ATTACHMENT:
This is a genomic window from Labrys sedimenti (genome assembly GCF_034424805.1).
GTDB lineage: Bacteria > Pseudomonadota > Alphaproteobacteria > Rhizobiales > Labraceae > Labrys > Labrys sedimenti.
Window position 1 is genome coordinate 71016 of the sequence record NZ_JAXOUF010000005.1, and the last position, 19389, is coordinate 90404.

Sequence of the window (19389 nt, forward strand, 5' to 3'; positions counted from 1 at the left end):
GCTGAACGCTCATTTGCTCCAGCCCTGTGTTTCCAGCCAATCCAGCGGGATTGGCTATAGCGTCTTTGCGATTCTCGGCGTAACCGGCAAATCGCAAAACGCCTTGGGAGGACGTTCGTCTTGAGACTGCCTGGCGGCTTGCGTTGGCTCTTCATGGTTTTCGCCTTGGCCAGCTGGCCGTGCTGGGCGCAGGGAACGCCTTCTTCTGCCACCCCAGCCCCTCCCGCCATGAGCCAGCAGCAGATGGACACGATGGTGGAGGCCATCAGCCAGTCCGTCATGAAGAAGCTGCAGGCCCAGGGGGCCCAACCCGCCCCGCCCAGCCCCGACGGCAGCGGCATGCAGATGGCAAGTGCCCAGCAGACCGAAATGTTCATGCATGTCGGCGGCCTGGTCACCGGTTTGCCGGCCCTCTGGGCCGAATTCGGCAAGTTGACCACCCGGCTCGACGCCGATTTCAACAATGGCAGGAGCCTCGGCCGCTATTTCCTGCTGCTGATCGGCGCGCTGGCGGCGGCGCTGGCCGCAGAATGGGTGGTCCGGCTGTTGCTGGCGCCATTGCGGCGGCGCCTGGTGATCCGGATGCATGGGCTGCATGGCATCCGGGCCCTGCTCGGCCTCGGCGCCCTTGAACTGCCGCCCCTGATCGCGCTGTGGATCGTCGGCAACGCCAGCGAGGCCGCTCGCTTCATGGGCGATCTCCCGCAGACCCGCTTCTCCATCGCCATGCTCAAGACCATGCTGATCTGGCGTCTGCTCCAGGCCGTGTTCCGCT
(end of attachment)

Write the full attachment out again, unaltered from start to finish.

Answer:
This is a genomic window from Labrys sedimenti (genome assembly GCF_034424805.1).
GTDB lineage: Bacteria > Pseudomonadota > Alphaproteobacteria > Rhizobiales > Labraceae > Labrys > Labrys sedimenti.
Window position 1 is genome coordinate 71016 of the sequence record NZ_JAXOUF010000005.1, and the last position, 19389, is coordinate 90404.

Sequence of the window (19389 nt, forward strand, 5' to 3'; positions counted from 1 at the left end):
GCTGAACGCTCATTTGCTCCAGCCCTGTGTTTCCAGCCAATCCAGCGGGATTGGCTATAGCGTCTTTGCGATTCTCGGCGTAACCGGCAAATCGCAAAACGCCTTGGGAGGACGTTCGTCTTGAGACTGCCTGGCGGCTTGCGTTGGCTCTTCATGGTTTTCGCCTTGGCCAGCTGGCCGTGCTGGGCGCAGGGAACGCCTTCTTCTGCCACCCCAGCCCCTCCCGCCATGAGCCAGCAGCAGATGGACACGATGGTGGAGGCCATCAGCCAGTCCGTCATGAAGAAGCTGCAGGCCCAGGGGGCCCAACCCGCCCCGCCCAGCCCCGACGGCAGCGGCATGCAGATGGCAAGTGCCCAGCAGACCGAAATGTTCATGCATGTCGGCGGCCTGGTCACCGGTTTGCCGGCCCTCTGGGCCGAATTCGGCAAGTTGACCACCCGGCTCGACGCCGATTTCAACAATGGCAGGAGCCTCGGCCGCTATTTCCTGCTGCTGATCGGCGCGCTGGCGGCGGCGCTGGCCGCAGAATGGGTGGTCCGGCTGTTGCTGGCGCCATTGCGGCGGCGCCTGGTGATCCGGATGCATGGGCTGCATGGCATCCGGGCCCTGCTCGGCCTCGGCGCCCTTGAACTGCCGCCCCTGATCGCGCTGTGGATCGTCGGCAACGCCAGCGAGGCCGCTCGCTTCATGGGCGATCTCCCGCAGACCCGCTTCTCCATCGCCATGCTCAAGACCATGCTGATCTGGCGTCTGCTCCAGGCCGTGTTCCGCT